StephensFamily - aqwn222 - Generated by Ancestral Quest
Ephraim's glory is like the firstling of his bullocks and his horns are like the horns of unicorns: with them he shall push the people together to the ends of the earth.
~ Deuteronomy 33:17

Stephen's Smith Family - Ancestors, Descendants and Cousins


Hartzell Clayton Mills

    Three older brothers were not much help to Hartzell, they had left home when he was very young. His struggle was to hold his own with two sisters just older and one just younger. From all reports he held his own very well. Un-revealed sources described him as the family pet and always hungry.
    Though born on the farm and having attended the Oak Hollow school for a short time, most of the memories of his youth are of life in the small river town of Springfield where he lived from the age of six to eighteen when he joined the army during World War I.
    He had heard that the family's very first farm house was of sod, but his memory is of a very adequate house. The family lived in two houses in Springfield, the first the only one available at the time they wanted to move, the second an adequate house for the large family plus all the over night guests that always seemed to find a welcome there.
    Hartzell recalls that they lived well, that they probably were above the average financially, and had an undisputed good reputation in the community. Home and school has left him with very happy memories. The friendships of his boyhood have contunied, though at the time of this writing, few of them are among the living. Hartzell's main interest was athletics, and of all the sports baseball was his favorite. His high school coach who showed a great interest in him, had a very profound influence during his teens.
    Unwilling to wait until June to receive his high school diploma, when World War I was declared Hartzell enlisted in the spring. He was wounded twice on the battlefields of France, the second so severely that he has suffered from those wounds his entire life.
    His college program was specially tailored to meet his physical limitations. In spite of physical problems and much pain he was able to earn a degree in Mechanical Engineering at the University of Minnesota in 1925. In 1923 he met Elizabeth Reinertsen who subsequently became Elizabeth Mills in 1928.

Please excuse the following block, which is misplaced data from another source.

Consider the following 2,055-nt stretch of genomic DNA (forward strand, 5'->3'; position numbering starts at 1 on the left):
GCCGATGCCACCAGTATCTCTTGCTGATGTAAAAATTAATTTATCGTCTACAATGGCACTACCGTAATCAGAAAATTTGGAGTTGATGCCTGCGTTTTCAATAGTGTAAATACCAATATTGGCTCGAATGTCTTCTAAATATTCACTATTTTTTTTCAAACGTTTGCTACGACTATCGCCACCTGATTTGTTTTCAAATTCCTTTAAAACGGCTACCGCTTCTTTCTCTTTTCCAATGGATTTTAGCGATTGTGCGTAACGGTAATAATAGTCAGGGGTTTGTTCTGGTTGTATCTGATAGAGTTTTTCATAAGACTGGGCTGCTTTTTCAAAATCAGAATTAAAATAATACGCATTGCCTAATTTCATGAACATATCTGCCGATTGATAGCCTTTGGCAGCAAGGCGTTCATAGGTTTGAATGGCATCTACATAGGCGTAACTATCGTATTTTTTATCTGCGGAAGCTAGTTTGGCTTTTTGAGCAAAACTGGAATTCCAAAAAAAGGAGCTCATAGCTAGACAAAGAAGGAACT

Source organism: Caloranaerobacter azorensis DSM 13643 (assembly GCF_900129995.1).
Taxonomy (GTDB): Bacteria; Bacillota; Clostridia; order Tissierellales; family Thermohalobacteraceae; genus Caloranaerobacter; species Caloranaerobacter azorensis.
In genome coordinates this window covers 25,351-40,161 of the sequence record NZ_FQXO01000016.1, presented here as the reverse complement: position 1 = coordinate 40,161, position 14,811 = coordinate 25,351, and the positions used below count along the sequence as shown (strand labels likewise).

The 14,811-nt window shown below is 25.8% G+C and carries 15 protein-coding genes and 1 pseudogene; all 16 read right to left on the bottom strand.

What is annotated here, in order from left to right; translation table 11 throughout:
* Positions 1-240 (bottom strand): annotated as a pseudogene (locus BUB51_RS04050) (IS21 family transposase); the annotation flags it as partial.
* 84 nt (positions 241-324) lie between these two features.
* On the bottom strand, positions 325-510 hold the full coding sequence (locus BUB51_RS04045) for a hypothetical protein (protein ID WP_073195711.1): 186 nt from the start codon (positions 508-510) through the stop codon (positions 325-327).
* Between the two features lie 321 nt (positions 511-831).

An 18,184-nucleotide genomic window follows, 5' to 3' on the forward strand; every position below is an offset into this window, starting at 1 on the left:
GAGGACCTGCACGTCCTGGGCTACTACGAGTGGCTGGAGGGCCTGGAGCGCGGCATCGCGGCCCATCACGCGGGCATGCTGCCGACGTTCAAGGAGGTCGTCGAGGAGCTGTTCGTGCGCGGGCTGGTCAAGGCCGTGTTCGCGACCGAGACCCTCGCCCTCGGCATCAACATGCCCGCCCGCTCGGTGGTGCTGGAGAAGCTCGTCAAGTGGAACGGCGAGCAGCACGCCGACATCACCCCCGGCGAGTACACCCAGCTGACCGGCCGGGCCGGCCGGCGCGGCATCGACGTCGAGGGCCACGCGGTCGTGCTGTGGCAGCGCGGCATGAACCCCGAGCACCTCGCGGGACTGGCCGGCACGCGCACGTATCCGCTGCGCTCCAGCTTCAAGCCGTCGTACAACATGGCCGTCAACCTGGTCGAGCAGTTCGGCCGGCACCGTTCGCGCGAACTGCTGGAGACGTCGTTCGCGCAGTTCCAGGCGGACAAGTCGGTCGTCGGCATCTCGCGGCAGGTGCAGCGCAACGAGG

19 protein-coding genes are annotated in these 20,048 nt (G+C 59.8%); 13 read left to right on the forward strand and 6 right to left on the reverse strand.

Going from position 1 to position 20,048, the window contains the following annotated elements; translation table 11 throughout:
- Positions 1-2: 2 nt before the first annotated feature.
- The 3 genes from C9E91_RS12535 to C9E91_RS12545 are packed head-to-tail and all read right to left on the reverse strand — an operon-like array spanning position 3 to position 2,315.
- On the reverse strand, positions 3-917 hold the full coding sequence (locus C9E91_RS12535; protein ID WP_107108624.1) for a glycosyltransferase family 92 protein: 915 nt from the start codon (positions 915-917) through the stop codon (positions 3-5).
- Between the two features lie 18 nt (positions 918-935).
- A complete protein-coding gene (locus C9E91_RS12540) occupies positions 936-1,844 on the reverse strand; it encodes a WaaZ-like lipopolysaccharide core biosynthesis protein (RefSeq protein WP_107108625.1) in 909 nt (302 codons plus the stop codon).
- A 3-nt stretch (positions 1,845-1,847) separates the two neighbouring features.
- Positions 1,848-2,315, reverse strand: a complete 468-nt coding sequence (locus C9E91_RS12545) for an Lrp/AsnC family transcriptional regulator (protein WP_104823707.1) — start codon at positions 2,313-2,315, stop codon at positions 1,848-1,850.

Job selections were limited for him after graduation because he was unable to pass the physical examinations which were routine with all the big companies. At that time there were few jobs for engineers that were not with big companies. In succesion he was hired by Western Electric, Insulite of International Falls, and Celotex of New Orleans. In each case work was terminated when the results of the health examinations were reported. He then decided to try to use his engineering education in a selling capacity and went to work for the Wisconsin Piven Supply Co. of Wausau, Wisconsin, 1927 and remained with the  company until 1932 when the depression made it necessary for him as well as the president of the company to find a source of income elsewhere.
    Three families, including Hartzell's employer and Elizabeth decided to move to California in 1932. There the economic situation was no better than in Wisconsin. After a series of unsatisfactory jobs Hartzell returned to the midwest where he began work as an engineer for the Minneapolis Gas Co. Elizabeth remained in California for seven months as she had almost immediately found interesting work as a social worker in Los Angeles county under the welfare program introduced by Franklin Roosevelt. However after Elizabeth was established it was possible to be transferred to Minnesota where welfare work was continued until shortly before the birth of Russell Howard in 1936. Just prior to Sheldon's birth in 1937 they moved to a house where the family lived happily for thirty-eight years. When the family refers to "home" it means that house.
    In 1946 Hartzell left the Gas Co. and formed his own company as a manufacture's agent in St. Paul selling equipment for water and power plants. After he closed his business he became a consultant for a firm until age seventy-two, even though he had been blind for several years and had had a heart attack. Besides his business his chief interests were the activities in which his boys were engaged, from PTA, Boy Scouts, Sports, their jobs, and their families. - by Elizabeth Mills

Ruby Lillian Mills

To whom it may concern;
Miss Ruby Mills was a teacher in the Hurley High School the two years 1918-1919 and 1919-1920 and the second year was High School Principal. Miss Mills is well equipped in education, experience, and in ability for both teaching and administering in High School. Shehas the physical strength, mental poise and enthusiasm that is needed by one that is dealing with the High School students.  I consider her an exceptional teacher and principal and am sure no school board will make any mistake in employing her.
M.E. Chamberlain
Superintendent, Hurley, South Dakota 1918-1920